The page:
When you think about bone health, you're probably picturing your head, shoulders, knees and toes before you think about your teeth. But your teeth are actually made up of the same materials as your bones, and as such, require the same care and attention that your bones do. Unfortunately, age, a poor diet and other risk factors may affect the strength of the minerals and materials in your teeth. Calcium strengthens your bones and body, but calcium deficiency teeth are another story.
Calcium and Teeth
Your teeth are essentially made up of a material called crystalline calcium phosphate, or hydroxyapatite. You can think of this calcium as a woven basket: it creates a lattice-like pattern that strengths and protects the sensitive nerves inside each tooth.
According to the National Institutes of Health, Office of Dietary Supplements (NIHODS), the calcium in your body is constantly ebbing and flowing, breaking down and being rebuilt. As you use your bones and teeth, a natural erosion of calcium occurs. Luckily, your body makes up for that erosion and quickly replaces lost calcium. What's more, the NIHODS notes that your body is fairly efficient in storing excess calcium in your bones and teeth, further fortifying them against erosion and breakage.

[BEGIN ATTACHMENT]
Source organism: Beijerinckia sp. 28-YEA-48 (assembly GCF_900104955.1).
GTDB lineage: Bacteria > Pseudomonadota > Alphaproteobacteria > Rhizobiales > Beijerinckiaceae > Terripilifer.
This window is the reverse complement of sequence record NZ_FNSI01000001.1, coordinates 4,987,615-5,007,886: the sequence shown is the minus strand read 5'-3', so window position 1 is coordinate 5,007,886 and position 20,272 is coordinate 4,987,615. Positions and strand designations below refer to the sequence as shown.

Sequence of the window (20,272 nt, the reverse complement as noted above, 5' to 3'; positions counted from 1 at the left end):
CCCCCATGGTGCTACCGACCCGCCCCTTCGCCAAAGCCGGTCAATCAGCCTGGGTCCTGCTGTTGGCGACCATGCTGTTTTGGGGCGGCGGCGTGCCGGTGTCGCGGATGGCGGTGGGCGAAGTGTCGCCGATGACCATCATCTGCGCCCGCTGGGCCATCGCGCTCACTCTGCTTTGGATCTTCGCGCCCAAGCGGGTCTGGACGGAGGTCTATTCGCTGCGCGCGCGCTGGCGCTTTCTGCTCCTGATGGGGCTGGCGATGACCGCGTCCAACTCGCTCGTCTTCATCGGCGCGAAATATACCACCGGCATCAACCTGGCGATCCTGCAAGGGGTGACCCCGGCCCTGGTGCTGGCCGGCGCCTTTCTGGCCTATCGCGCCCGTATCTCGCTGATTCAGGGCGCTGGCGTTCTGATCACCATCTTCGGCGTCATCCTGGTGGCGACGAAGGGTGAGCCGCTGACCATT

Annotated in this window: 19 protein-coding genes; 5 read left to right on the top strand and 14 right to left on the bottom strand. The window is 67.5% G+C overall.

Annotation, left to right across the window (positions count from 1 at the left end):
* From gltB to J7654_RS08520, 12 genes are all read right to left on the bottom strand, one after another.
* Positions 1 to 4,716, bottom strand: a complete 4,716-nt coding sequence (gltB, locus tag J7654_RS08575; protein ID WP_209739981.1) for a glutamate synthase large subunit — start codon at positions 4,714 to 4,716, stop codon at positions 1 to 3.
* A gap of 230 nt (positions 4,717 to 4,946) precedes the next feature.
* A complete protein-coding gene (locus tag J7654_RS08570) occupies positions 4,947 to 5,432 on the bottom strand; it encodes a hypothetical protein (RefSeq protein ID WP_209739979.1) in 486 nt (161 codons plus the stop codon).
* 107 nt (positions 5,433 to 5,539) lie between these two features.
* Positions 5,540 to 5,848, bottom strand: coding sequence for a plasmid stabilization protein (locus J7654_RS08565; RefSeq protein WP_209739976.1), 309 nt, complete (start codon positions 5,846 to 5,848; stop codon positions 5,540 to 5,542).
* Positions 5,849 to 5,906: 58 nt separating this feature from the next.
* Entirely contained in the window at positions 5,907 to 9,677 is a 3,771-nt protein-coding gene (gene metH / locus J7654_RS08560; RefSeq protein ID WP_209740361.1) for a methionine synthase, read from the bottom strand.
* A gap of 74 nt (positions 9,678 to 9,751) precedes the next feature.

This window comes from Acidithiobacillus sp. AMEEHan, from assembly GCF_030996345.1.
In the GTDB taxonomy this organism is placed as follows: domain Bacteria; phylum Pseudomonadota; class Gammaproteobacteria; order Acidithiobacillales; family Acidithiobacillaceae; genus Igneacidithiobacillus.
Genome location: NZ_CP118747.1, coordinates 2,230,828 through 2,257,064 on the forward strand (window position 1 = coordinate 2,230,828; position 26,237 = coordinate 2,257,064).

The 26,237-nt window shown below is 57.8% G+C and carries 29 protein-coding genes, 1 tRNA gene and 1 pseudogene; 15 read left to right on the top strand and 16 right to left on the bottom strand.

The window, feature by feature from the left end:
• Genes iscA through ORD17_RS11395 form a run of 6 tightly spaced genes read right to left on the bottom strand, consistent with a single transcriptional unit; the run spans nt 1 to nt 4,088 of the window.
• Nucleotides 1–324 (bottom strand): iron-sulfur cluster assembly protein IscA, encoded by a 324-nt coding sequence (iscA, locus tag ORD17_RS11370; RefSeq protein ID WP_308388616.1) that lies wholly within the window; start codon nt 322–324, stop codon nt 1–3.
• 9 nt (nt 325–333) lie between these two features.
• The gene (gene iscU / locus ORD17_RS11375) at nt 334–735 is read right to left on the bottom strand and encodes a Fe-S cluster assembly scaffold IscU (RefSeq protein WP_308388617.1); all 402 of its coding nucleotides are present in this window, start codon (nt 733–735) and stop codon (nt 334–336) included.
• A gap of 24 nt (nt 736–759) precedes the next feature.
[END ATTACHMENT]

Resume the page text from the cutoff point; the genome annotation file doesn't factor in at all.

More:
When, for whatever reason, your body is breaking down calcium faster than it can rebuild, that's when you have calcium deficiency teeth and other health issues. Some of the risk factors of this occurring include being female, advanced age and not getting enough calcium in your diet.
Signs and Symptoms of Calcium Deficiency in Teeth
Because you can't physically see calcium breaking down and rebuilding in your body, you might not notice a deficiency right away. The NIHODS warns against initial symptoms of extreme calcium deficiency, like low bone mass, bone fractures, convulsions and abnormal heart rhythm. You might notice that you get more cavities than usual, or your teeth chip and break easily.
The good news is that if you notice a calcium deficiency right away, you can work to help your body become better at replacing lost calcium and fortifying bones and teeth. Left unchecked, however, you are at a greater risk for osteoporosis, a serious condition that results in brittle, porous bones that are prone to breakage and can seriously affect your quality of life.
To increase calcium in your body and strengthen your teeth and bones, the American Dental Association suggests a diet high in unsweetened milk and yogurt products. Foodshigh in calcium can help fortify and protect against dental erosion. If you're still not getting enough, talk to your doctor about taking a daily calcium supplement to further protect your bones, teeth and body. It's also a good idea to switch to a toothpaste specifically made to strengthen tooth enamel, such as Colgate Enamel Health Multi-Protection toothpaste which helps strengthen enamel and replenish natural calcium.
You want your bones and teeth to stay strong for years of good health. Luckily, your body is on your side as it stores and replenishes lost calcium. Still, you can do your part to help out by consuming a diet high in calcium and using the right products to prevent deficiency and keep your body – and your smile – in good shape.